THE WA Supreme Court has blocked an attempt by Clive Palmer’s Mineralogy to terminate an agreement giving CITIC Limited mining rights at the $10 billion Sino Iron project.
Last month Mineralogy served Chinese-owned CITIC a 21-day termination notice on its right to mine iron ore at the Pilbara-based Sino Iron magnetite project, which began exporting late last year after lengthy delays and cost blowouts.
The partners have been locked in a fierce battle in the WA Supreme Court regarding royalty payments, which Mineralogy alleged had not been paid.
Mineralogy director Clive Mensink, Mr Palmer’s nephew, said CITIC had failed to address a default notice issued more than two years ago, relating to
billions of dollars in losses.
“Not only has CITIC Pacific Limited failed to rectify the defaults in the notice, the directors of Citic Pacific failed to declare the default notice to the market in Hong Kong and may have breached the law,’’ he said.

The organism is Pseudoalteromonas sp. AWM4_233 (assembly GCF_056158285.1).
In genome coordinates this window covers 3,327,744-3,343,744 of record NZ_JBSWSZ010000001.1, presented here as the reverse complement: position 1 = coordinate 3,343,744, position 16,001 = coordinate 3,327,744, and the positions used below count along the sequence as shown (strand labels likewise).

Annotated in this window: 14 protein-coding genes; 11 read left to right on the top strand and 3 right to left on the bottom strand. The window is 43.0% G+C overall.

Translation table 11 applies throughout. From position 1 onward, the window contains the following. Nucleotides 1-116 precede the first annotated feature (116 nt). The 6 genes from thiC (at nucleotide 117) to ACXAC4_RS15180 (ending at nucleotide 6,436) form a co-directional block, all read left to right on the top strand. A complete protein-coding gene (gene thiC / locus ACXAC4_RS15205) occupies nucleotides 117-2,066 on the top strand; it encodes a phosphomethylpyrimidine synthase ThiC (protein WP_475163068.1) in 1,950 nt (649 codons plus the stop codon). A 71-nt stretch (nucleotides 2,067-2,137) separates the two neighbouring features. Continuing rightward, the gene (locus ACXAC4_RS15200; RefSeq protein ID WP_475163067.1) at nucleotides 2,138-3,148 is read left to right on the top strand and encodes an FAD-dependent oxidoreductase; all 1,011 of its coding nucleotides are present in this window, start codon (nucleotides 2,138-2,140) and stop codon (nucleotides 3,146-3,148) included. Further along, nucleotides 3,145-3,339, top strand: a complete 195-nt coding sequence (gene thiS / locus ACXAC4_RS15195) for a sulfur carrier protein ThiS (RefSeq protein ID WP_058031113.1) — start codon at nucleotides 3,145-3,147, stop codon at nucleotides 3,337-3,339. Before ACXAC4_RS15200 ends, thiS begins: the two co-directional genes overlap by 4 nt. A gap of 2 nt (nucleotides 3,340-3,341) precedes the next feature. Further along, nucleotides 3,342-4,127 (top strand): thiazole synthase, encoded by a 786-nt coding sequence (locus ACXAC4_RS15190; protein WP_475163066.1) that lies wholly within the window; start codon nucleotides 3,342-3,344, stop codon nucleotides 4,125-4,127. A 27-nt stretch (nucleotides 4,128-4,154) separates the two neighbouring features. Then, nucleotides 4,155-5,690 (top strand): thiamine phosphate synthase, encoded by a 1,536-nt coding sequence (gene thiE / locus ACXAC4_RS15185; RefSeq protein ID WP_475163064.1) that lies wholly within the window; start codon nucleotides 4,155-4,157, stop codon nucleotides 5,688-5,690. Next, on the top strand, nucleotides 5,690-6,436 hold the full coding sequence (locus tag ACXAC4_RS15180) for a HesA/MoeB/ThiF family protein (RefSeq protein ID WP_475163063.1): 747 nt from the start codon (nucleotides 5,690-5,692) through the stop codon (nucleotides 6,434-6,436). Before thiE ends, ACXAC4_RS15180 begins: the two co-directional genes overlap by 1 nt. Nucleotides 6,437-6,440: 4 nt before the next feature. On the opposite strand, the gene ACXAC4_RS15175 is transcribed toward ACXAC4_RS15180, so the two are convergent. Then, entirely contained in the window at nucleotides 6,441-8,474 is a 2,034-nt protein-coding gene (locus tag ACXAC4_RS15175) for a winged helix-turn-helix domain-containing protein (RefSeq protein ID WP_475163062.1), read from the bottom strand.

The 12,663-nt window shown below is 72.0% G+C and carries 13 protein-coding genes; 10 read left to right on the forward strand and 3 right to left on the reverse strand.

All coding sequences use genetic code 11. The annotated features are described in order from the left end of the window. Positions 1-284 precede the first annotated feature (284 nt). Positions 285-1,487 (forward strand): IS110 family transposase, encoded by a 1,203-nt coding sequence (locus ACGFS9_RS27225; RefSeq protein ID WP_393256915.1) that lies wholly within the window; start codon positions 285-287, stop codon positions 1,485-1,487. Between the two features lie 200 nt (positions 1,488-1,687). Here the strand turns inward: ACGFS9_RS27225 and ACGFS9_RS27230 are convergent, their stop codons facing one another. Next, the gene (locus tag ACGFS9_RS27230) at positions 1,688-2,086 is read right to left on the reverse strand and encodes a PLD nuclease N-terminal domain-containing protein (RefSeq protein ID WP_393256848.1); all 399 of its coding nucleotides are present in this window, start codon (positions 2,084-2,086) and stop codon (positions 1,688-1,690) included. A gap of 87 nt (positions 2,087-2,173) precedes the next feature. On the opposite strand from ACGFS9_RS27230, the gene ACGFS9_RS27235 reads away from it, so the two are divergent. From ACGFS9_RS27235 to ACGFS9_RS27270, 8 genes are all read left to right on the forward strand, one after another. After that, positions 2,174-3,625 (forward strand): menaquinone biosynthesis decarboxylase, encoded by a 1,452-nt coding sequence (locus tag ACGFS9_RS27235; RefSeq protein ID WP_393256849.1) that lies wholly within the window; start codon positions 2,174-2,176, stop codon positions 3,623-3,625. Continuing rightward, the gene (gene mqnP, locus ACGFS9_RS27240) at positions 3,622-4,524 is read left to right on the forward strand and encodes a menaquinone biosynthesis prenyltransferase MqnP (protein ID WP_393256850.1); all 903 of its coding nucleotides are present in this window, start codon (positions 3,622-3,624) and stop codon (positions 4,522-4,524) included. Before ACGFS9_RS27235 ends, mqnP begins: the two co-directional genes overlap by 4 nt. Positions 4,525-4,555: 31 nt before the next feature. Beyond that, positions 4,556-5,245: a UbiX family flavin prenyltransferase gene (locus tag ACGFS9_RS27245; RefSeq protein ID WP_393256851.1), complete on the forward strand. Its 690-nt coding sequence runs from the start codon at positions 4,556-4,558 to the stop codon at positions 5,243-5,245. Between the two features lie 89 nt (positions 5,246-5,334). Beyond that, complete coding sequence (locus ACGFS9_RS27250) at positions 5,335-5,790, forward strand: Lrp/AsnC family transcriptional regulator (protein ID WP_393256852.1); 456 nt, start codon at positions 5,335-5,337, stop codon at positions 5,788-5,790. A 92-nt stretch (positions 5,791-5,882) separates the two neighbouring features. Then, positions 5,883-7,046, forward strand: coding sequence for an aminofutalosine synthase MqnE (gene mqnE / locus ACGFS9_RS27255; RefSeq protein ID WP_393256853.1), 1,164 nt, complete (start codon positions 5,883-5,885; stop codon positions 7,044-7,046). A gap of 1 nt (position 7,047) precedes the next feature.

Mr Mensink said CITIC had failed to inform the market of the termination notice when it was issued on 12 September, prompting a public announcement from Mineralogy.
“The Sino Iron project has a capital cost of more than $8 billion and the failure of the directors to inform the market could be a criminal offence,’’ he said.
However, earlier this month the WA Supreme Court issued an injunction blocking Mineralogy from taking further action on the termination notice until a
hearing on 18 December.
In a statement, CITIC said Mineralogy had been restrained by the court or had undertaken to the court not to rely on several default and termination notices on three separate occasions in the past two years.
“In addition to the US$415 million paid by CITIC to Mineralogy to acquire its rights at the Sino Iron project, all royalties that are owed and calculable have been paid in full by CITIC to Mineralogy,” the statement said. “CITIC looks forward to this matter being resolved by the court.”